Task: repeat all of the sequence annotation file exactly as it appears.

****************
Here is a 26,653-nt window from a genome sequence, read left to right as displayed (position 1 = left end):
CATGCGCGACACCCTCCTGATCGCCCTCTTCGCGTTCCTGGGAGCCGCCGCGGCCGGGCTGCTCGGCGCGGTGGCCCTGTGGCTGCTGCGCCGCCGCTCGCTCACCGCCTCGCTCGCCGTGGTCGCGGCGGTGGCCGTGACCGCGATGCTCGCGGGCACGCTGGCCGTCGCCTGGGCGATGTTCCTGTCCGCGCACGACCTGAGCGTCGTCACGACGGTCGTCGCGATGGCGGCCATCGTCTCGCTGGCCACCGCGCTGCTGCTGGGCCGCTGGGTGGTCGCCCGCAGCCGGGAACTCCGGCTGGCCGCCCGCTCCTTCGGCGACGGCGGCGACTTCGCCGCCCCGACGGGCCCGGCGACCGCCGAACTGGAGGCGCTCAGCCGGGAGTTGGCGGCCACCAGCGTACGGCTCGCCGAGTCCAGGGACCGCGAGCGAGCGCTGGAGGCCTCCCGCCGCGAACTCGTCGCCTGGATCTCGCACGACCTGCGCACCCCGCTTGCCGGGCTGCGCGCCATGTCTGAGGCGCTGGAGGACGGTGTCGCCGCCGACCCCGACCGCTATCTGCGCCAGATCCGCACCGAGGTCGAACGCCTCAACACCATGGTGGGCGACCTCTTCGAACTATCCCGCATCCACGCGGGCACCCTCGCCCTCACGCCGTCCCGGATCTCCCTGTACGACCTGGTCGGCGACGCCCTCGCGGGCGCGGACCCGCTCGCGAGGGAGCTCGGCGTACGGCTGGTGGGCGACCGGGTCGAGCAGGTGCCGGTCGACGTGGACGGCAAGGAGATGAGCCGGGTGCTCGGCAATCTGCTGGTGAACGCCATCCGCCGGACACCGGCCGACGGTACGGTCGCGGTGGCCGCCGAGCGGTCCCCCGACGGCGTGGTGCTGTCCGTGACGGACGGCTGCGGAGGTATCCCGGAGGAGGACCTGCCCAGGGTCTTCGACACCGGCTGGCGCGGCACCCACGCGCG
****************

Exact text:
Here is a 26,653-nt window from a genome sequence, read left to right as displayed (position 1 = left end):
CATGCGCGACACCCTCCTGATCGCCCTCTTCGCGTTCCTGGGAGCCGCCGCGGCCGGGCTGCTCGGCGCGGTGGCCCTGTGGCTGCTGCGCCGCCGCTCGCTCACCGCCTCGCTCGCCGTGGTCGCGGCGGTGGCCGTGACCGCGATGCTCGCGGGCACGCTGGCCGTCGCCTGGGCGATGTTCCTGTCCGCGCACGACCTGAGCGTCGTCACGACGGTCGTCGCGATGGCGGCCATCGTCTCGCTGGCCACCGCGCTGCTGCTGGGCCGCTGGGTGGTCGCCCGCAGCCGGGAACTCCGGCTGGCCGCCCGCTCCTTCGGCGACGGCGGCGACTTCGCCGCCCCGACGGGCCCGGCGACCGCCGAACTGGAGGCGCTCAGCCGGGAGTTGGCGGCCACCAGCGTACGGCTCGCCGAGTCCAGGGACCGCGAGCGAGCGCTGGAGGCCTCCCGCCGCGAACTCGTCGCCTGGATCTCGCACGACCTGCGCACCCCGCTTGCCGGGCTGCGCGCCATGTCTGAGGCGCTGGAGGACGGTGTCGCCGCCGACCCCGACCGCTATCTGCGCCAGATCCGCACCGAGGTCGAACGCCTCAACACCATGGTGGGCGACCTCTTCGAACTATCCCGCATCCACGCGGGCACCCTCGCCCTCACGCCGTCCCGGATCTCCCTGTACGACCTGGTCGGCGACGCCCTCGCGGGCGCGGACCCGCTCGCGAGGGAGCTCGGCGTACGGCTGGTGGGCGACCGGGTCGAGCAGGTGCCGGTCGACGTGGACGGCAAGGAGATGAGCCGGGTGCTCGGCAATCTGCTGGTGAACGCCATCCGCCGGACACCGGCCGACGGTACGGTCGCGGTGGCCGCCGAGCGGTCCCCCGACGGCGTGGTGCTGTCCGTGACGGACGGCTGCGGAGGTATCCCGGAGGAGGACCTGCCCAGGGTCTTCGACACCGGCTGGCGCGGCACCCACGCGCG